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It cleared its throat again and said in a creaky voice, “I have hypermetabolism.” The Jaspers and Johanssons, polite smiles painted over their strained faces, waited for more, but when an elaboration failed to come, Carol asked what that term meant. Her husband mumbled an excuse and fled from the table. Virgil, who had not witnessed the splatter, assumed the man didn’t understand the meaning of “hypermetabolism” and had run to the restroom to look it up on his phone. “It’s common with cancers,” Lindsay reassured her, preparing a plate and setting down in front of the disease. “I see,” Carol said with feigned satisfaction. “Lindsay, do you—” Molly started, then checked herself, “—is it okay if I speak to you and not the cancer?” “Sure,” Lindsay shrugged. “I didn’t know if it would be offended if it wasn’t the center of attention,” she said, sounding offended herself. “It’s fine.” “I saw that video you posted yesterday. I thought it was inspir—” The cancer cleared its throat. Lindsay looked embarrassed. “Sorry, it doesn’t understand social media. Maybe we should just talk about something we can all relate to?” “Like what?” Aaron said. He was wearing a black leather driving glove now (the steel wool had done nothing but manufacture screams) and had become rather sulky over the course of dinner, brooding about his hand and Lindsay.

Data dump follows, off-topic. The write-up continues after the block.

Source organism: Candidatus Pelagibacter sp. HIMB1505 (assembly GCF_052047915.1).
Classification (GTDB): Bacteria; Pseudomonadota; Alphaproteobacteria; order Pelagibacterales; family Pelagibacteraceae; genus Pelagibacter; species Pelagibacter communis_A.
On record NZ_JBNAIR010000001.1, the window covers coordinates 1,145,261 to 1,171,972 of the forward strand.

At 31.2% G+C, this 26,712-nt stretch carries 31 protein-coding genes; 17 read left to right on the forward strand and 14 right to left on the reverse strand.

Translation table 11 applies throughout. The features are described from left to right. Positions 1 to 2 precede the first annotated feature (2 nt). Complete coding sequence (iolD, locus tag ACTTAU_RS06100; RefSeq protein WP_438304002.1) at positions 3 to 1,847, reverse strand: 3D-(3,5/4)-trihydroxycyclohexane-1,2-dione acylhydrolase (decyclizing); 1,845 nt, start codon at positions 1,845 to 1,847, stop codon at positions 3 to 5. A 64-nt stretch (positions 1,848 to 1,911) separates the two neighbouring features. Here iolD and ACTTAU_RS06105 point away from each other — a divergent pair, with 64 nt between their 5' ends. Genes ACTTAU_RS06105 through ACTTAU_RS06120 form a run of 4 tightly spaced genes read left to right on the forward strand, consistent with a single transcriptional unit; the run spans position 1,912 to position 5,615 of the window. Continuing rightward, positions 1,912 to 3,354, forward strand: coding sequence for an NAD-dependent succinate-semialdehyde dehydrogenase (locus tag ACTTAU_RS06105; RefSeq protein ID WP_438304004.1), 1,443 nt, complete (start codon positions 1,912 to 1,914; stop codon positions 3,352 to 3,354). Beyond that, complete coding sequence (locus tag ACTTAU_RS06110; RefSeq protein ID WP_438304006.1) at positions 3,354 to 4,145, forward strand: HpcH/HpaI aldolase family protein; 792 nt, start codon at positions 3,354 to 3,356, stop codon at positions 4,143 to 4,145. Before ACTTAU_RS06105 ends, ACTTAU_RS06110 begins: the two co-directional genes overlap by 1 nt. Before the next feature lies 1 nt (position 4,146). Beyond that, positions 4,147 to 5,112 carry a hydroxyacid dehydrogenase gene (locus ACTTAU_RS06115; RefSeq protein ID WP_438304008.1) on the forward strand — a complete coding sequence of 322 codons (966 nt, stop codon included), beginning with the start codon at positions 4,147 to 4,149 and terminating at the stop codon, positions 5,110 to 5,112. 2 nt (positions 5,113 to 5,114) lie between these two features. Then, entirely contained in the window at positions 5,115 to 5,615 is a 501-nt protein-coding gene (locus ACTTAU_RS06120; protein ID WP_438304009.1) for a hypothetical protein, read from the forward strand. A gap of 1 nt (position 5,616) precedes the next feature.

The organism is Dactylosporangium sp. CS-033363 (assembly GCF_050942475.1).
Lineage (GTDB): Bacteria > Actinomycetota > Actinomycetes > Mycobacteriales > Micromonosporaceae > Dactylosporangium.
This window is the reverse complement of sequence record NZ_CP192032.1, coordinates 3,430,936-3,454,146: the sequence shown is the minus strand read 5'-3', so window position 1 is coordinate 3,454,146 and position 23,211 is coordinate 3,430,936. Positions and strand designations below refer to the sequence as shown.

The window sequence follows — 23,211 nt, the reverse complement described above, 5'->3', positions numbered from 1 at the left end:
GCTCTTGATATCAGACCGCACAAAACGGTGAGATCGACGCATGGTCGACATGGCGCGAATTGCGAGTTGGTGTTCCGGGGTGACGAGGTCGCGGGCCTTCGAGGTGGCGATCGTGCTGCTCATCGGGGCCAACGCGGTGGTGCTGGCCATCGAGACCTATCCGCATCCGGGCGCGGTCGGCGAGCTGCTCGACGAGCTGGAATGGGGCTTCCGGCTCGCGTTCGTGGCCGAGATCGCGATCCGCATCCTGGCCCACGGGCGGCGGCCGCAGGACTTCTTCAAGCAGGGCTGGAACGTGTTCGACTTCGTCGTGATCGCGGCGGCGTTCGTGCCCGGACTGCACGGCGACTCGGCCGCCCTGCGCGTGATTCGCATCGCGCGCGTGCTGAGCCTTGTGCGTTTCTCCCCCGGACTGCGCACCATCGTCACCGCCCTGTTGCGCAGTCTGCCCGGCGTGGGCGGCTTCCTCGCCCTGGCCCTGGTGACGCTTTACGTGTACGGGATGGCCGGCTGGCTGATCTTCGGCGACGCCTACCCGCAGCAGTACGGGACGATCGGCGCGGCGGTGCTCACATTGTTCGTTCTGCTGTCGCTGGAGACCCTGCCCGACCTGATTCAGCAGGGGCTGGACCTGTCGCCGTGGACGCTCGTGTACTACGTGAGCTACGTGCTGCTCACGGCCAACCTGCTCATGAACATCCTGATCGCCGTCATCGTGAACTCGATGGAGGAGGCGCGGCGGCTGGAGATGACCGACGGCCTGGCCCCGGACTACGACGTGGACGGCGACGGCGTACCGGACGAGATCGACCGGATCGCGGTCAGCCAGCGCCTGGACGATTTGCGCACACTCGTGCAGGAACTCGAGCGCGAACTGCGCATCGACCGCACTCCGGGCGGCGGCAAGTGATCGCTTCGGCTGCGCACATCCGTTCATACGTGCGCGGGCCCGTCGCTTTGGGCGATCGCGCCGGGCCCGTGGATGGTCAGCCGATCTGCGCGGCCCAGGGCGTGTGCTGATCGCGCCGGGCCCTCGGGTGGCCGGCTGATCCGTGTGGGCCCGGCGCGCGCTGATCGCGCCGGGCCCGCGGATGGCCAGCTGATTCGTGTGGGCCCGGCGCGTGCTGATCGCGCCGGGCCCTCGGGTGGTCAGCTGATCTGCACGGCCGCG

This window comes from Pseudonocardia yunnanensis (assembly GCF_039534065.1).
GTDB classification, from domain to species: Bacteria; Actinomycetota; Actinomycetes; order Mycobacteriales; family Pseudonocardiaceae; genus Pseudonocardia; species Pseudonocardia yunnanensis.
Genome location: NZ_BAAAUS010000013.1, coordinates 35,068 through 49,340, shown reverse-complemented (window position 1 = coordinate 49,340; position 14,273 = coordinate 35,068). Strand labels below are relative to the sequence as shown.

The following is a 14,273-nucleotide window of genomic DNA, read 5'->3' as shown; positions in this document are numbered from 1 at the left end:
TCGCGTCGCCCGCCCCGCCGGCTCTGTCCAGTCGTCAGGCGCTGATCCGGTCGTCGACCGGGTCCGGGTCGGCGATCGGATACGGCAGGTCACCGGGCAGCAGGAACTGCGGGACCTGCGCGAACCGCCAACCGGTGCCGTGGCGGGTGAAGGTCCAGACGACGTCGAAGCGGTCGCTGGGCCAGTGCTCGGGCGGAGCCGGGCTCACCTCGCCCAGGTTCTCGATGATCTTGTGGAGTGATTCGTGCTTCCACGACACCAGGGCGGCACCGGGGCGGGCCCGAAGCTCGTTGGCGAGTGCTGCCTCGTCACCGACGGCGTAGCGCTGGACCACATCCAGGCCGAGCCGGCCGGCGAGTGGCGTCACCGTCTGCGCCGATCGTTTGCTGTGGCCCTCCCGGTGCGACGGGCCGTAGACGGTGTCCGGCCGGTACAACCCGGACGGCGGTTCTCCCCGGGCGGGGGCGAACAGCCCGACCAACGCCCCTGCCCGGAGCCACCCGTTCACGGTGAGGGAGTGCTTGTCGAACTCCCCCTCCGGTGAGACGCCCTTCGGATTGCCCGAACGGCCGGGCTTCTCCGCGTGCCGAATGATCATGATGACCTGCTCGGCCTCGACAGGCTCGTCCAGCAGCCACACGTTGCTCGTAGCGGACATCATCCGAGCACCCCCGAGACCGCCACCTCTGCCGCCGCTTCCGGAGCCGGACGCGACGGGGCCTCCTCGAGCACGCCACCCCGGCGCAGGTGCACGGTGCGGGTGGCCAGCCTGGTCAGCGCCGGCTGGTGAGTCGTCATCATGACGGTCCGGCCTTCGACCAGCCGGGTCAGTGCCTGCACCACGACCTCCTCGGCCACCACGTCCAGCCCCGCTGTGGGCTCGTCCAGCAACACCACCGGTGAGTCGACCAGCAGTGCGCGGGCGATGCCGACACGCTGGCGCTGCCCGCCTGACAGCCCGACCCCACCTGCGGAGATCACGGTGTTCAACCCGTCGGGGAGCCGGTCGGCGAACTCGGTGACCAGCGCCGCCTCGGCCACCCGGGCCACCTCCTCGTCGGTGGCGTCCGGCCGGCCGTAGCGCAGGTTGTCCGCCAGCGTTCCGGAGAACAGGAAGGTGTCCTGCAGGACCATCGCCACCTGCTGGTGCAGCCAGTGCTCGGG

Page 63 | The Paragon Journal

Profile for The Paragon Press

The Paragon Journal - Issue Ten  

The Paragon Journal is an online literary journal that specializes in helping younger authors find their way in the literary world.

The Paragon Journal - Issue Ten  

The Paragon Journal is an online literary journal that specializes in helping younger authors find their way in the literary world.

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